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Gaelic in modern Scotland
Gaelic in modern Scotland

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5.4 How to learn Gaelic

The most common, and by far the most effective, method of acquiring a language is when it is learned by children in the home and developed in the community. This still happens in Gaelic, although not as much as in the past.

The other methods of learning languages can be divided into two broad categories, although there is a good deal of overlap between them. These are:

  • form-led learning, where the emphasis is on teaching the basic grammar of the language, usually in a school or evening class setting
  • meaning-led learning, where the focus is on using the language for practical purposes while learning it, as happens in immersion education (either in classes or in a less structured way in the community when one moves to a new country).

Experience world-wide has shown that the second of these approaches brings learners more quickly to the level of communicative competence – chiefly because the ‘total immersion’ process creates a powerful incentive to learn the language – but that this can sometimes be at the expense of grammatical correctness.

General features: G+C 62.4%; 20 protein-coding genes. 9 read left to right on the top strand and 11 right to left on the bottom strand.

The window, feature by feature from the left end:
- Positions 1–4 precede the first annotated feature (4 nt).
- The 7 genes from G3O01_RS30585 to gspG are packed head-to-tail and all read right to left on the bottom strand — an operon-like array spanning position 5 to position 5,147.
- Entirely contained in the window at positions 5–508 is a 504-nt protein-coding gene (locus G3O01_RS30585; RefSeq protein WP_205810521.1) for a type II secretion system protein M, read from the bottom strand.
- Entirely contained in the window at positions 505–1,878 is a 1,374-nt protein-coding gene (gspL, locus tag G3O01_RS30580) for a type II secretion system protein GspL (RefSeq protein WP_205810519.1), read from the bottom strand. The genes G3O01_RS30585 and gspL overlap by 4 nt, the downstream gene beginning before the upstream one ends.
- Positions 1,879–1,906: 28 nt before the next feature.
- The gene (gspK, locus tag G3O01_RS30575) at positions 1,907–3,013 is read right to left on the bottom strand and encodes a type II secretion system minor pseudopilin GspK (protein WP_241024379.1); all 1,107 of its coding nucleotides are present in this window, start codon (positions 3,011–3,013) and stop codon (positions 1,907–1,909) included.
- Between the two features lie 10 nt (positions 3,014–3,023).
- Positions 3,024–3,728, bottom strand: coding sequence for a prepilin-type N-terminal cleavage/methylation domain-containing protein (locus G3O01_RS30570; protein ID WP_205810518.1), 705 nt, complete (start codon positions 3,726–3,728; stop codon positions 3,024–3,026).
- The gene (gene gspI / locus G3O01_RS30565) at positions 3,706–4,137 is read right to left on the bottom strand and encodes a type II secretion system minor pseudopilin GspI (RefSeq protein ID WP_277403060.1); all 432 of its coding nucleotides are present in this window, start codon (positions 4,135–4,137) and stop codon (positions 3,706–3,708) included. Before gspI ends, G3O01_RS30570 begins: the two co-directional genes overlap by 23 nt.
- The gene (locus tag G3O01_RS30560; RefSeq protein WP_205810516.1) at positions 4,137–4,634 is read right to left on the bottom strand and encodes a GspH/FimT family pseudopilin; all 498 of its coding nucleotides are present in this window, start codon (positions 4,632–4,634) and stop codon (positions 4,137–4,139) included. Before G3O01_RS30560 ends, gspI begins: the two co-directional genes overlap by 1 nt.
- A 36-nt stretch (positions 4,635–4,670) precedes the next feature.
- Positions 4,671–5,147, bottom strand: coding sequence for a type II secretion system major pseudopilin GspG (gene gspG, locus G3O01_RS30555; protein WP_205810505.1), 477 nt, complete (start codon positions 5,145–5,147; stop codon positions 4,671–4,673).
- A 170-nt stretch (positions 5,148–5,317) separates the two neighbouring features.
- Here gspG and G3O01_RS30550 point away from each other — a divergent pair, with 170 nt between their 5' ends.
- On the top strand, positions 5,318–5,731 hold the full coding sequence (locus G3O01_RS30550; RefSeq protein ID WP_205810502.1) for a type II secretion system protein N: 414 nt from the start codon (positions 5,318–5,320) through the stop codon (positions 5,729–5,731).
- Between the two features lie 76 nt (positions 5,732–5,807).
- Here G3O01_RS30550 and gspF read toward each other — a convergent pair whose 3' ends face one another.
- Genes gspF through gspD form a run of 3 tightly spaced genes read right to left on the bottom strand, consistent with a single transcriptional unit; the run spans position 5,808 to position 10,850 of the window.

Form-led learning, often referred to as second-language teaching, can also be effective, especially with students with an aptitude for language, but the proportion achieving communicative competence is usually much lower than for immersion and it tends to take longer.

All the courses described in the sections that follow lie somewhere on this spectrum.